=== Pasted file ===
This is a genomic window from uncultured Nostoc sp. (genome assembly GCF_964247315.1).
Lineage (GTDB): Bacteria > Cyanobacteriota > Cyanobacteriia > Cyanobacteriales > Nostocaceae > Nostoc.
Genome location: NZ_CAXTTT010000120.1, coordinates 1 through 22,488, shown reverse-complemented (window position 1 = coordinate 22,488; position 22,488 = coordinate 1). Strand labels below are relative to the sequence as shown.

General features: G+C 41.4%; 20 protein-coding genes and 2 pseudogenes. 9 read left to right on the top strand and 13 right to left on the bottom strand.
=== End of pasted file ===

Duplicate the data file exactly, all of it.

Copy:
This is a genomic window from uncultured Nostoc sp. (genome assembly GCF_964247315.1).
Lineage (GTDB): Bacteria > Cyanobacteriota > Cyanobacteriia > Cyanobacteriales > Nostocaceae > Nostoc.
Genome location: NZ_CAXTTT010000120.1, coordinates 1 through 22,488, shown reverse-complemented (window position 1 = coordinate 22,488; position 22,488 = coordinate 1). Strand labels below are relative to the sequence as shown.

General features: G+C 41.4%; 20 protein-coding genes and 2 pseudogenes. 9 read left to right on the top strand and 13 right to left on the bottom strand.